The new apartment complex, The Varsity, is equipped to house hundreds of university students, but developers and elected officials believe the project will bring a jolt of life to all of College Park, specifically U.S. Route 1.
“We are seeing the future of this corridor come alive,” said Prince George’s County Councilman Eric Olson (Dist. 3) at a ribbon cutting ceremony Tuesday afternoon.
The complex is located to the north of the University of Maryland. Although the 258-unit high rise has enough beds to accommodate 901 students, College Park Mayor Andrew Fellows said he believes this complex will actually take cars off the road because it’s within walking distance of campus.
"A Step Above"
Fellows also believes the architectural look of The Varsity is a step above other sites along U.S. Route 1. “We hope it’ll set the standard,” Fellows said.
The high rise is fancy on the inside, too. Floor plan options range from one to four bedrooms, and each unit includes one bathroom per bedroom. Leasing costs range from $950 to $1,500 per month.
Back in March when The Varsity was still under construction, the senior superintendent of the building company said the complex would include tanning booths, a game room, a conference room and workout areas.
“This isn’t our father’s or our mother’s dorm,” Olson said.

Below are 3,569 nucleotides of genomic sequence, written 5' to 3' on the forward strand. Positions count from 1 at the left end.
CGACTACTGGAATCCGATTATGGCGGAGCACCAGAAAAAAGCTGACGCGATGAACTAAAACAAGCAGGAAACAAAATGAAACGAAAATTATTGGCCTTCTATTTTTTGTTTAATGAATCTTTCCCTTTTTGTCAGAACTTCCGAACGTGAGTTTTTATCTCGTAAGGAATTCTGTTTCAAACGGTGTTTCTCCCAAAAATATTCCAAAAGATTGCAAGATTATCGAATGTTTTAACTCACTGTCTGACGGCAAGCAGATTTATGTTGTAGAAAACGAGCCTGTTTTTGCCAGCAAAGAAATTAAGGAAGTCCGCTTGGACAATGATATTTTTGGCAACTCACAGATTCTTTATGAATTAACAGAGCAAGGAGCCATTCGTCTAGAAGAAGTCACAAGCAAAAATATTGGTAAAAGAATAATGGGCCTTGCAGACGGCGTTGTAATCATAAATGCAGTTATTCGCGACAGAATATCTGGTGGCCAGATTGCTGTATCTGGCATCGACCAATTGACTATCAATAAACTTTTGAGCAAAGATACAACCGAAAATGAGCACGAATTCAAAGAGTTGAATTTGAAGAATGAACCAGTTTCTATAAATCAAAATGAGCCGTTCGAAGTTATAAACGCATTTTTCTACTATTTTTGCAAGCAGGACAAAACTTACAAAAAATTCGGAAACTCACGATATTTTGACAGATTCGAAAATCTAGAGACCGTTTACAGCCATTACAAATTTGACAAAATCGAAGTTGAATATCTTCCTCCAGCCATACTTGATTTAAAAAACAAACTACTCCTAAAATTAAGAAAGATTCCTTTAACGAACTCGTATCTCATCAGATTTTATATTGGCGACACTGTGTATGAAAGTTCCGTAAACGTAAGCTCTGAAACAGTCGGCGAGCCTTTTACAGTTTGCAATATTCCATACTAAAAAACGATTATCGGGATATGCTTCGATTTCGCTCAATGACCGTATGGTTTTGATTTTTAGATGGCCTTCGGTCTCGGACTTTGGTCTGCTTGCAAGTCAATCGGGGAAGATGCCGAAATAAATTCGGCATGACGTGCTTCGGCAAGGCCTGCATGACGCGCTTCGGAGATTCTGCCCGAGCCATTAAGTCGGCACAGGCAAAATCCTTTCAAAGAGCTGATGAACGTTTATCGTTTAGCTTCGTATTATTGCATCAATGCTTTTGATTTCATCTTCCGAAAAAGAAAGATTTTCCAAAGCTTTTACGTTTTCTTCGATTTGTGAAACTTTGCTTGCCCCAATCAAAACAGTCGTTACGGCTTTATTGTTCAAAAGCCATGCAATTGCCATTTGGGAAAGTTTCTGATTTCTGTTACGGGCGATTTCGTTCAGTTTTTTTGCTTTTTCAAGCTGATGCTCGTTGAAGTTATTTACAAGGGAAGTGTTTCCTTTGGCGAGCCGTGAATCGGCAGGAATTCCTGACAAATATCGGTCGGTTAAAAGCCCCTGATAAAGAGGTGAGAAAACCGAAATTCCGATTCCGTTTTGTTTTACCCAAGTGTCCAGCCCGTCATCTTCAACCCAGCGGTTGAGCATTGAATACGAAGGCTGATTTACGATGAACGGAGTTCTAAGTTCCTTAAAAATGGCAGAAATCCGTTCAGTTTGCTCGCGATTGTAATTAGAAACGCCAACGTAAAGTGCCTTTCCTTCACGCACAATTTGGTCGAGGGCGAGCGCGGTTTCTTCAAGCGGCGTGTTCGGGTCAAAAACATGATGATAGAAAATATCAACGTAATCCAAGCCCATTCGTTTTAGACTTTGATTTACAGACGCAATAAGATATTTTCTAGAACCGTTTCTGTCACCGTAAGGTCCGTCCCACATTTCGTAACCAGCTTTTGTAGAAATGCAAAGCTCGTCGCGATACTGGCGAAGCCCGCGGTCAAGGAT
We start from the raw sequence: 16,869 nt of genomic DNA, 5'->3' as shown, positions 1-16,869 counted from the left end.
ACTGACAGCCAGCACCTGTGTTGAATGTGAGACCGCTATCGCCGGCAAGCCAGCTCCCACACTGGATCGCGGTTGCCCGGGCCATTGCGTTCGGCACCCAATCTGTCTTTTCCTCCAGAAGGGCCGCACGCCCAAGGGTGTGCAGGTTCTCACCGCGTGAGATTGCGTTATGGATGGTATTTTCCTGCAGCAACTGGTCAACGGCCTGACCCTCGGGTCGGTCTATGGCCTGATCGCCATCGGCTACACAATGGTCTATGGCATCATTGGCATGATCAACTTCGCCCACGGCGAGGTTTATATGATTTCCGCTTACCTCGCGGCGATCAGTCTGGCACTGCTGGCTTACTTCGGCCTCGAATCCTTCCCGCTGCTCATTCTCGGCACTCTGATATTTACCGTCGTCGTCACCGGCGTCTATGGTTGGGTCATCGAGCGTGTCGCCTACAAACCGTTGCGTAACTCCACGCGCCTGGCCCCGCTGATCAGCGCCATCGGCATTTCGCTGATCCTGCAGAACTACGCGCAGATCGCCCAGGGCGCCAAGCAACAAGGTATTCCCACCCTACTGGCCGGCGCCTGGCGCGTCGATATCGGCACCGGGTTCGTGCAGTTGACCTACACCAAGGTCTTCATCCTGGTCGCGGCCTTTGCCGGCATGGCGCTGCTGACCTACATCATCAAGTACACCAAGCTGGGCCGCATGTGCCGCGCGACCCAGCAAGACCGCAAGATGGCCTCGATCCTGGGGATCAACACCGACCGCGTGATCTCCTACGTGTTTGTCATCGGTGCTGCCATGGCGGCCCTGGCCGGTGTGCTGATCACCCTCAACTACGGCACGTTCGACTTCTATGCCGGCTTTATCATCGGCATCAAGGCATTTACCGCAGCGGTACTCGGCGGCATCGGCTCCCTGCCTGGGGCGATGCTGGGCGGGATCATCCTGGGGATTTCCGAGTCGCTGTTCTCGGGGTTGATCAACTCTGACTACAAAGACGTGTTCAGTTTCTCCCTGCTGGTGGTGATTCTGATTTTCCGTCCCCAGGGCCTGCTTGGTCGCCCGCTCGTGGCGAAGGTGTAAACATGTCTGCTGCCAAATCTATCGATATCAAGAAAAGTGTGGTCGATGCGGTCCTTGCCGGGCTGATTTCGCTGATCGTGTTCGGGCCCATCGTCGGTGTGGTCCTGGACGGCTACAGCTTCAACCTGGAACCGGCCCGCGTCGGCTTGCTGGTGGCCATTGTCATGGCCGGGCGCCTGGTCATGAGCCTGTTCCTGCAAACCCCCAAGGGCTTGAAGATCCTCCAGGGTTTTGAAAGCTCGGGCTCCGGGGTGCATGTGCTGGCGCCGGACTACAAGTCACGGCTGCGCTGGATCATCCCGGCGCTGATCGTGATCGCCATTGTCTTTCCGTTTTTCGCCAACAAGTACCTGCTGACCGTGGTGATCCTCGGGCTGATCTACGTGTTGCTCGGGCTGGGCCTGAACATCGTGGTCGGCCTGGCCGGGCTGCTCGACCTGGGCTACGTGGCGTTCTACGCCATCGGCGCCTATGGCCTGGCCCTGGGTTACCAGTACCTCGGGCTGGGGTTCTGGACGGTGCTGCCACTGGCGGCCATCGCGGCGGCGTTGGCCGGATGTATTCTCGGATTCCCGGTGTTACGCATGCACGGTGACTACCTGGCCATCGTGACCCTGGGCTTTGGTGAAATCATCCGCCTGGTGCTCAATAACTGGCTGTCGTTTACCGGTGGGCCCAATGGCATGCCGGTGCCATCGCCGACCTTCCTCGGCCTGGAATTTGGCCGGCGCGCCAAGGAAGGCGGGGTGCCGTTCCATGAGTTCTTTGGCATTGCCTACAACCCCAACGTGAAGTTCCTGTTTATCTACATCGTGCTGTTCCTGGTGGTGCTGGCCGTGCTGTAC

The complex also includes street-level retail space.
Although the retailers are within a student-housing complex, the mayor said he expects the rest of the community will be attracted to the establishments, because they’re different from what’s currently available in College Park.
Those retailers include Looney’s Pub, ChiDogO’s, Bobby’s Burger Palace, Austin Grill Express, Yo Love, Royal Farms and Frame Menders. There’s one space left, which developers expect it to be leased out in the next 45 days.
Fellows said the city will continually foster open communication with the businesses to ensure access is encouraged to the entire community, and not just students.
Cost and Revenue
The Washington Post reports that it’s a $97 million high rise, and that the University of Maryland at College Park Foundation provided $15 million in a bridge loan to help developer, Potomac Holdings of Bethesda, to get financing.
Prince George’s County put forth approximately a $1 million waiver for the Washington Suburban Sanitary Commission, according to the county executive press secretary Scott Peterson.
But Olson said it’s negligible how much the county had to put into the development compared to the revenue the city and the county will get from the property.
Peterson said that the property is expected to bring in $923 thousand in county taxes, and a total of $1.7 million in county, city and state taxes in fiscal year 2012.